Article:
Words you may not have known were named after people

The Merriam-Webster Dictionary site is an epicurean and sometimes mercurial presentation of language that tantalizes even the most Draconian and martinet-ish of word lovers.

A case in point: The delightful “Eponym Quiz,” which tests your knowledge of many of the words in the previous sentence that are based on the names of people. You’ll have to take the quiz to discover who gave their names to those words, because we don’t want to give you an unfair advantage. We’ll offer others instead.

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In traditional usage an “eponym” is something that has loaned its name to something else. By extension, in everyday usage and many dictionaries, the “eponym” is also the thing that borrowed the name.

Some eponyms have retained the capitalization of their namesakes, such as “Bakelite” (1909), a trademark for the first synthetic plastic, created by Leo Baekeland. Most have lost their capitalization, though some are recognizable as deriving from names. For example, “béchamel” sauce, named for the Marquis Louis de Béchamel, a steward to Louis XIV of France in the late 17th century. The sauce had probably been brought to France at least a hundred years earlier, but the Marquis got naming rights. (The Oxford English Dictionary says it first appeared in English in 1789 spelled “bishemel.”)

If you drive a truck, thank Rudolf Diesel. Raised mostly in France and England, Diesel later moved to Germany, where in 1892 he obtained the first patent for the technology that later became the “diesel” engine.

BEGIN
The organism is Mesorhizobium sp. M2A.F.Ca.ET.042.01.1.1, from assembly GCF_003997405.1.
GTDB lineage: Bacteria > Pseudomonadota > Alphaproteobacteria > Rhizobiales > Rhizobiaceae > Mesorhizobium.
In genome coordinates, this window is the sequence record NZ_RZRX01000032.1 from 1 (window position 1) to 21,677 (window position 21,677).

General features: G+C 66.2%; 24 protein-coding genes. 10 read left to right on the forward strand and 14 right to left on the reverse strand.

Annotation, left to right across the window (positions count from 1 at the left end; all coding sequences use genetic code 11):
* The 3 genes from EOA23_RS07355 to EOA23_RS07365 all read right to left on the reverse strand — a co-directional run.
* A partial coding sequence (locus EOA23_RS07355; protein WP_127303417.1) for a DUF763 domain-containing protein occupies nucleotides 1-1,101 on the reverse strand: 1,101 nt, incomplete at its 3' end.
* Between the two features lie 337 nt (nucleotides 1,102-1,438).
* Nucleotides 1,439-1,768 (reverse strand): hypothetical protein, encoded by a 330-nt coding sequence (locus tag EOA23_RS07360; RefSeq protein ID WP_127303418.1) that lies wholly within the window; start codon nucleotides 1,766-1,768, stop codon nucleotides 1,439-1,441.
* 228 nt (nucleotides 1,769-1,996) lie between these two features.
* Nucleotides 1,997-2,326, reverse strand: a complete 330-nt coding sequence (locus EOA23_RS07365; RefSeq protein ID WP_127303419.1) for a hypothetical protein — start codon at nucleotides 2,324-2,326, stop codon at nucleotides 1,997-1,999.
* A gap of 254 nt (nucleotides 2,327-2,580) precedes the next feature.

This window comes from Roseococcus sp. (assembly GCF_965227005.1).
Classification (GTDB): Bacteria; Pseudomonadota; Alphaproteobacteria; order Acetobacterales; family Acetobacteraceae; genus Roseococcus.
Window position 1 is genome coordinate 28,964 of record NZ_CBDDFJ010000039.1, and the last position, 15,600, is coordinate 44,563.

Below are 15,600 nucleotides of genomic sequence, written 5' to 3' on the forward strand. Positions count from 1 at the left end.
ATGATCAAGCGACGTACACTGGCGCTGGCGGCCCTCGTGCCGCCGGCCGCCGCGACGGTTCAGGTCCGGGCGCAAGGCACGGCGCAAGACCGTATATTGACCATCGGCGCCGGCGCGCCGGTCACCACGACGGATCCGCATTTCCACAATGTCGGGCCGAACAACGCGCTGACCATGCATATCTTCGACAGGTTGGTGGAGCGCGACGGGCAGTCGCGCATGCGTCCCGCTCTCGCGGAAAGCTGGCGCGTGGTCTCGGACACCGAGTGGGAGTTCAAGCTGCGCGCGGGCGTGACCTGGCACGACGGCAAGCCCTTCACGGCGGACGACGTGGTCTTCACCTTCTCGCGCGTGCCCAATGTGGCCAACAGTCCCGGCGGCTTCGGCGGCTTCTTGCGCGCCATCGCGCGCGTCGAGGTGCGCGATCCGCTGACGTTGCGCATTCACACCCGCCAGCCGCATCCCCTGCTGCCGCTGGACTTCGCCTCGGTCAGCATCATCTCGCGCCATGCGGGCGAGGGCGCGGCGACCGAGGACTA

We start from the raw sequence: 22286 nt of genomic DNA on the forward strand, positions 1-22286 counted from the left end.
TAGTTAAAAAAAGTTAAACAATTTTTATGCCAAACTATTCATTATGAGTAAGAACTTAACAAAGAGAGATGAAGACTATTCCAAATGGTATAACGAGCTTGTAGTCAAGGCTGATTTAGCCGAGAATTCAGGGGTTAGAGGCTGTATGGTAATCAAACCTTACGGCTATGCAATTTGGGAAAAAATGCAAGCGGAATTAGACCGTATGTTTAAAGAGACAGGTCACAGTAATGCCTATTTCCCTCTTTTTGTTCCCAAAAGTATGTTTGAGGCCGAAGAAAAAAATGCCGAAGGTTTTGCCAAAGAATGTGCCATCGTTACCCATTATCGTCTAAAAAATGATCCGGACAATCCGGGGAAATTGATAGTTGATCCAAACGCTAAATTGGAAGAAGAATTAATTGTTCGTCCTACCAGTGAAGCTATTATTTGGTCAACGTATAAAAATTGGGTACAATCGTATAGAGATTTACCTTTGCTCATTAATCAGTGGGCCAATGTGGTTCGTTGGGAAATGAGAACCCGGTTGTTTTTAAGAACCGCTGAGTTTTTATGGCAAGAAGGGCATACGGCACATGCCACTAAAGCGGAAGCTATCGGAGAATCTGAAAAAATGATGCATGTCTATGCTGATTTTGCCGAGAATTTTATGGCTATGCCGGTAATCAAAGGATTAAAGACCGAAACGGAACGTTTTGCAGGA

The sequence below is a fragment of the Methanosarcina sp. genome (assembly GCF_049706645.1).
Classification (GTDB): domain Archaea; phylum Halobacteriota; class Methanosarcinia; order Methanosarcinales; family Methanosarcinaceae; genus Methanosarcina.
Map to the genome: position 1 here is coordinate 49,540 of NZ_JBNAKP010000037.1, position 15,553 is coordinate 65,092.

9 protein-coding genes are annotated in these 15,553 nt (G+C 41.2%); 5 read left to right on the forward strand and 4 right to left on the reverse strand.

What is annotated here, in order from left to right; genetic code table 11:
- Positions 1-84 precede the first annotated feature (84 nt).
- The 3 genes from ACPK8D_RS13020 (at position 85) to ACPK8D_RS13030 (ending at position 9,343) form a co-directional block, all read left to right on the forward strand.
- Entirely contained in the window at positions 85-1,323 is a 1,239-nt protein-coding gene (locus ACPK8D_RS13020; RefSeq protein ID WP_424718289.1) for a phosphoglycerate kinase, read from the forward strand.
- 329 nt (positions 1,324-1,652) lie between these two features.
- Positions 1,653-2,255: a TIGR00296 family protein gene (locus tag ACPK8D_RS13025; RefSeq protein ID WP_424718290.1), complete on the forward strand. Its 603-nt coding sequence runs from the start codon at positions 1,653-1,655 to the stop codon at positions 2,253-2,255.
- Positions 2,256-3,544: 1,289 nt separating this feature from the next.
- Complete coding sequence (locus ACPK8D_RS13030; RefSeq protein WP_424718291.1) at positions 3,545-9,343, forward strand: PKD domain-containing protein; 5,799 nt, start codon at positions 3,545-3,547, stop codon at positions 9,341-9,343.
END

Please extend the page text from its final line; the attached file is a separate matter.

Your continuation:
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Owners of fish tanks might have schools of a tiny fish called a “guppy.” R.J. Lechmere Guppy was a British engineer with an interest in flora and fauna who worked on the island of Trinidad. In 1866, he sent a sample of a small Trinidadian fish to the British Museum, which named it Girardinus guppii in his honor. As in the case of béchamel sauce, however, he was not the original source: that same fish had been described years earlier by a naturalist in Venezuela. The fish was later formally renamed Lebistes reticulatus, but kept its nickname.

Smokers, chawers, and vapers can thank (or blame) Jean Nicot. In the late 16th century, he was the French ambassador to Portugal, where a botanist friend explained the healing powers of a tobacco plant. He sent news of this wonder to France, and supposedly sent tobacco snuff to the queen, Catherine de Medici, to treat her headaches. “Nicotiana” was the name of the plant; “nicotine,” the substance derived from it, did not appear in English until 1817, the OED says. (Of course, this ignores the fact that tobacco had been in use in the Americas long before the Europeans had even heard of it.)

Last, one elegant artform owes its name to a skinflint. Étienne de Silhouette was a finance minister under Louis XV, who was known for trying to squeeze as much out of taxpayers and budgets as he could. As Merriam-Webster says, he liked to make cut-paper shadow portraits. “The phrase à la Silhouette came to mean ‘on the cheap,’ and portraits like the ones he produced were (satirically) bestowed with his name as well.” He has been shadowed by his “eponym” since 1798.

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Merrill Perlman managed copy desks across the newsroom at the New York Times, where she worked for twenty-five years. Follow her on Twitter at @meperl.